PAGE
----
Hardness/softness. The Mohs scale of mineral hardness is frequently used to specify hardness. A hammer mill is typically good for grinding softer materials with Mohs hardness ranging from 1 to 5, while a jet mill can grind materials with Mohs hardness as high as 10. High hardness materials become very abrasive; therefore, they are not suitable for high-speed hammer mills. In a typical jet mill, grinding action is caused mainly by particle-particle collisions, so wear to the mill’s internals is less of an issue.
Toughness/brittleness. Toughness is a material’s ability to absorb energy and plastically deform without fracturing. A feed stream containing a material with a high toughness (such as rubber) may need to be cooled — which reduces molecular mobility and increases brittleness — before grinding the material. Liquid nitrogen is often used to cool the feed stream in hammer mills for grinding tough materials. However, liquid nitrogen is seldom used in jet milling operations due to the swift heat exchange between the material and the grinding gas. The grinding gas heats up the super-cooled feed stream, and the material loses its brittleness when it absorbs this heat.
Stickiness. This property is sometimes related to moisture content. However, stickiness can also increase with higher fineness. Material with high stickiness creates problems in all aspects of the grinding process, including feeding (e.g., making metering into the mill difficult), grinding (e. g., plugging the hammer mill screen or blocking the air classifier of a jet mill), and collection (e.g., plugging the bag filters).
There are two ways to grind sticky materials. The first solution is to dry the material prior to grinding, or dry and grind it at the same time by sweeping hot air through the mill. As an alternative, water can be added to the material and it can be ground wet; this solution is suitable for hammer mill operation but not for jet mills.
Melting point and thermal instability. Jet mills can grind materials with low melting points effectively because these mills have intrinsic cooling due to compressed air expansion in the body of the mill. With the help of sweeping air, hammer mills may also be able to process materials with low melting points for coarse grinding applications.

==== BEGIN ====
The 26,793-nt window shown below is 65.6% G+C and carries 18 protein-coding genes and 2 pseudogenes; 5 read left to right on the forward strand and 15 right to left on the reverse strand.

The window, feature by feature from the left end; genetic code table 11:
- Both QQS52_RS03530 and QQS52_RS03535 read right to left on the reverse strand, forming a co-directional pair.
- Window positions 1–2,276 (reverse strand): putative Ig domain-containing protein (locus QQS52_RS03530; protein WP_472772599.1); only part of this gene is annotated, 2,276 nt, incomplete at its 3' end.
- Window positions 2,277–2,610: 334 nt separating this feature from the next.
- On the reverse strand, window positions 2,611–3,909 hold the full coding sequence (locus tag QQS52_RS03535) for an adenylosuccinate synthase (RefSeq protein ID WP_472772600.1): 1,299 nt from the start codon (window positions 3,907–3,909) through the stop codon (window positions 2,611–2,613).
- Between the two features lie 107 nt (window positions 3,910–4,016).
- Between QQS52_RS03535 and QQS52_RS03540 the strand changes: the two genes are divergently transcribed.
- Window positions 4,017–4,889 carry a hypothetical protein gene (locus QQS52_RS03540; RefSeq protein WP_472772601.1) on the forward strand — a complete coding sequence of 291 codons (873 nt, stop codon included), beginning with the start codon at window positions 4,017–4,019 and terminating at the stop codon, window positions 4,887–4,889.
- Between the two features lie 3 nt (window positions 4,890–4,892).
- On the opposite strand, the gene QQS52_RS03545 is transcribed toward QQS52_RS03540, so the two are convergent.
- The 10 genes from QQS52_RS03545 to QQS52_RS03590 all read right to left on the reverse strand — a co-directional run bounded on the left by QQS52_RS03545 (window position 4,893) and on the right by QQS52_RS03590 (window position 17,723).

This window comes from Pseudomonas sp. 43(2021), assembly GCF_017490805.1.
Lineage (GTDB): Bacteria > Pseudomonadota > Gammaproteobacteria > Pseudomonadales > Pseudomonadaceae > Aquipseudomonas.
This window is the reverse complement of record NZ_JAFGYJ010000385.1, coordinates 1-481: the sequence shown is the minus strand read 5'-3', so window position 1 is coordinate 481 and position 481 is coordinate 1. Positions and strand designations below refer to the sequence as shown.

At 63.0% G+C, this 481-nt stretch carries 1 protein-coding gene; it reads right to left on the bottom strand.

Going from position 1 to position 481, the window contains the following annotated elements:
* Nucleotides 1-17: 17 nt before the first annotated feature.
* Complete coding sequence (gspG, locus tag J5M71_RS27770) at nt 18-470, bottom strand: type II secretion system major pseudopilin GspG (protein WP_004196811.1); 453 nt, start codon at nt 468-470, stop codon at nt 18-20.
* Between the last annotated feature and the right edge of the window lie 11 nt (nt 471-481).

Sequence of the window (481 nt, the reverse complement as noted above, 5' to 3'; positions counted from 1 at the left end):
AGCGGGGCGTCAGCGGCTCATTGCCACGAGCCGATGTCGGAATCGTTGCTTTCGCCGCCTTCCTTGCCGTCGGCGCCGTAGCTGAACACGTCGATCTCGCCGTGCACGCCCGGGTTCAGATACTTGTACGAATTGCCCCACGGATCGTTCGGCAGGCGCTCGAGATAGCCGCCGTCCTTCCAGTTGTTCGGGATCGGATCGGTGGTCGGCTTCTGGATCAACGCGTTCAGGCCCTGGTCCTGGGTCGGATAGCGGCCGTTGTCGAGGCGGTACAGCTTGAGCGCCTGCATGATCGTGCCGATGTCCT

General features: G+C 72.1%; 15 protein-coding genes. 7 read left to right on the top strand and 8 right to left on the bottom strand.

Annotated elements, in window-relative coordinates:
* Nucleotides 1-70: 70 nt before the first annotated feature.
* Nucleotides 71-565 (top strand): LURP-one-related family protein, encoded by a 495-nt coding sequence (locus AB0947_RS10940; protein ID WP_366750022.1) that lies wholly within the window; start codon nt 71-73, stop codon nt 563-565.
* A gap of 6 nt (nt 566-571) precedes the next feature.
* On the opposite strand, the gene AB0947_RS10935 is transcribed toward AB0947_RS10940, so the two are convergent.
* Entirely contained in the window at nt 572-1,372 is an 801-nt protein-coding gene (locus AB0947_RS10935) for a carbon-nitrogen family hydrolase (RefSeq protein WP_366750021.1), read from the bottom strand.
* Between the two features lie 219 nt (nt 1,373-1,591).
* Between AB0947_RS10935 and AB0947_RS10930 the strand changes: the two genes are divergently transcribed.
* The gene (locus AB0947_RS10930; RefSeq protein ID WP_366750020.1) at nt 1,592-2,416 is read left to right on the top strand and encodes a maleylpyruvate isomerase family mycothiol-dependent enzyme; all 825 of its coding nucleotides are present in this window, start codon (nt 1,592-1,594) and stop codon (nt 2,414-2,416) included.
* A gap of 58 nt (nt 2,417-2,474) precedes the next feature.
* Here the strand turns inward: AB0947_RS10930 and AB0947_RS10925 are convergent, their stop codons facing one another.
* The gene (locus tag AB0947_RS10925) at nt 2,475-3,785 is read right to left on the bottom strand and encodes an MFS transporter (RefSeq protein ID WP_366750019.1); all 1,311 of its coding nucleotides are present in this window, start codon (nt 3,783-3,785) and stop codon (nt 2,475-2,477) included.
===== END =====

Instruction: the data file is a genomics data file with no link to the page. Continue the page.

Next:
Explosibility. The risk of dust explosions must be taken into account when a material is ground very fine in a milling process. Dust-laden air can give rise to devastating dust explosions. Unless the material is one of the few commonly known to present no dust explosion risk (a stable oxide, for example, such as titanium dioxide or sand), you should always test the material’s explosibility characteristics.
The material’s dust deflagration index (Kst ) and maximum explosion pressure (Pmax ) values should be used to design any necessary dust explosion protection devices, such as active suppression systems, explosion vents, and isolation systems. The minimum ignition energy (MIE) can provide guidance for selecting a safe unloading method for materials received in bags, bulk bags, or drums. Materials with a low MIE (e.g., <10 mJ) require special equipment and operational precautions for handling, packing, and unpacking the material. Targeted use of blanketing with an inert gas, such as nitrogen, is another strategy to help prevent combustible dust explosions. Electrical grounding and bonding on related equipment and pipes are also important to eliminate static charges, which are a source of ignition.
Dust explosion risks may be even more serious in plant rooms containing the milling machinery than in the machinery housing itself. The hazard arises from bad house-keeping, which allows dust to accumulate on ledges, ceiling beams, and other surfaces. After an initial dust explosion in or around milling equipment, a second explosion can occur from the dust that has been allowed to accumulate in the plant room. Although the first explosion may be minor, it disturbs the dust on surfaces throughout the room, which fills the room with a dust cloud. The dust cloud is then ignited by an ignition source, typically a small fire generated by the first explosion. The secondary explosion is usually far more devastating than the first explosion, because a much greater volume of dust is involved. Good housekeeping is the best way to prevent secondary dust explosions.
Toxicity. Understanding your material’s toxicity is critical to protecting both workers and the environment. For a highly toxic material, a totally enclosed milling system is recommended. Enclosed systems are available for both hammer mill and jet mill operations. A product collection bag filter...